But with energy bills rising it's harder than ever to keep down your gas and electricity bills.
Rising fuel bills is part of the reason that 2.55million households in the UK are trapped in fuel poverty, according to the government's 2018 statistic analysis.
That means more than one in ten households in the UK are forced below the poverty line by unaffordable energy bills.
The government is planning to cap bills for around 12million households who are on expensive Standard Variable Tariffs (SVTs).
But analysts have warned that Ofgem's price caps will do little to stop energy price increases.
If you're worried you won't be able to afford to keep your house warm – don't panic!
There are plenty of sources of support available, here's the main ways you can get help:
Winter fuel payments – get up to £300
Eligible pensioners can receive annual one-off payments from the government of between £100 and £300.
How much you get will depend on your circumstances.
To qualify you need to be born on or before January 5, 1953.
It's paid automatically, usually in November or December, and you'll be sent a letter telling you how much you'll get and when exactly you can expect it.
If you haven't claimed it before and are not receiving benefits or a state pension, you can apply by visiting the winter fuel payment website.
Cold weather payments – get £25 a week
When the temperature drops below zero in your area, you could be entitled to £25 a week in cold weather payments. The temperature will have to stay that low for seven consecutive days.
The cold weather payment scheme for 2018-19 starts on November 1, 2018.
To qualify, you must one of a list of specific benefits including Pension Credit, Income Support, Jobseeker's Allowance, Income-related Employment and Support Allowance and Universal Credit.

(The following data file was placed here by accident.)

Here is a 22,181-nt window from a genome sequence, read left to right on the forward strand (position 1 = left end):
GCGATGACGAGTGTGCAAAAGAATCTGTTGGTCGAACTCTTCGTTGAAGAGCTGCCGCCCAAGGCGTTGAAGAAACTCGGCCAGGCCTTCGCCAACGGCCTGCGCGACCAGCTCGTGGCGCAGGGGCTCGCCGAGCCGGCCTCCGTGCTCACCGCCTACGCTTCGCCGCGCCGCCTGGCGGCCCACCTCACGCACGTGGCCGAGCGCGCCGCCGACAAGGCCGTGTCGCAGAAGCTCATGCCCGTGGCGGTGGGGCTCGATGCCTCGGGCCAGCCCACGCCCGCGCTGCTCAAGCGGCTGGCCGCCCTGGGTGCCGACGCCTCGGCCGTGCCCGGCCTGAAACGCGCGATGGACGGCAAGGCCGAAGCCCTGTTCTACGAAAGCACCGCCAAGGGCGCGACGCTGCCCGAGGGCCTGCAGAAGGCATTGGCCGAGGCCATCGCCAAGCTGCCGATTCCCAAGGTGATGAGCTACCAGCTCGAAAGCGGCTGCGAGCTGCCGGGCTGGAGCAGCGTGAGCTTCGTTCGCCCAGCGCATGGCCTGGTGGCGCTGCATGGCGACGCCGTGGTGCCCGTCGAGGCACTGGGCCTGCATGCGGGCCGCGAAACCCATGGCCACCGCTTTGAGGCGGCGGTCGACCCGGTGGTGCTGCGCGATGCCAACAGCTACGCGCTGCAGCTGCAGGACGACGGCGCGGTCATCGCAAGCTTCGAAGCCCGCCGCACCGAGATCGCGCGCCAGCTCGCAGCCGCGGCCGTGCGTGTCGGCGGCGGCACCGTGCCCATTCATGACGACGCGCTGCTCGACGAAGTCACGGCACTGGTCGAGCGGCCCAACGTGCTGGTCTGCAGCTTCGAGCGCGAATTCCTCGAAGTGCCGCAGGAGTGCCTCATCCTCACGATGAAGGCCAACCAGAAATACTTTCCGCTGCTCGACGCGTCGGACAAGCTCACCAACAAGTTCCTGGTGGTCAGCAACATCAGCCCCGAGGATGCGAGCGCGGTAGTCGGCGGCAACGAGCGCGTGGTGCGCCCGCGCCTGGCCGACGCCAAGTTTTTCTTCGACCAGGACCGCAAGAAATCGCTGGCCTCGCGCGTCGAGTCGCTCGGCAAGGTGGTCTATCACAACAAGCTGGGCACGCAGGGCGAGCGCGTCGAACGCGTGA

You won't qualify if you are in a care home or subject to immigration control.
Payments should automatically be made into your bank or building society account within 14 days of the cold-spell being over.
Warm home discount scheme – get £140 a year
This is a one-off £140 payment which is designed to help with the cost of energy over winter.
Not all suppliers participate in the scheme, so you should bear this in mind if considering switching supplier. More suppliers are being brought into the scheme between 2019 and 2021, but it is still important to check/
There are two sets of people who are eligible.
The core group – Anyone who gets the guarantee credit element of Pension Credit and is named on the bill should automatically qualify for this benefit.
In theory, you should be identified by DWP and should not have to apply.
You'll receive a letter by December 7 informing you're on the scheme and letting you know if you need to confirm your details.
If you think you're eligible but haven't received a letter – phone the Warm Home Discount Scheme helpline on 0800 731 0214 to check. Do this as soon as possible, as the DWP may be unable to help if a claim is submitted too late.
Before you phone, check to see if your supplier is a participant of the scheme.
Broader group – even if you didn't meet the 'core group' criteria, you may still be eligible for this benefit under your supplier's 'broader group' rules.
Each provider has different criteria, so you should check carefully.
All the suppliers must include some standard criteria such as being in receipt of income-related Employment and Support Allowance with a pensioner premium.
If you think you meet the broader criteria, you should contact your supplier straight away.
Switch and save £482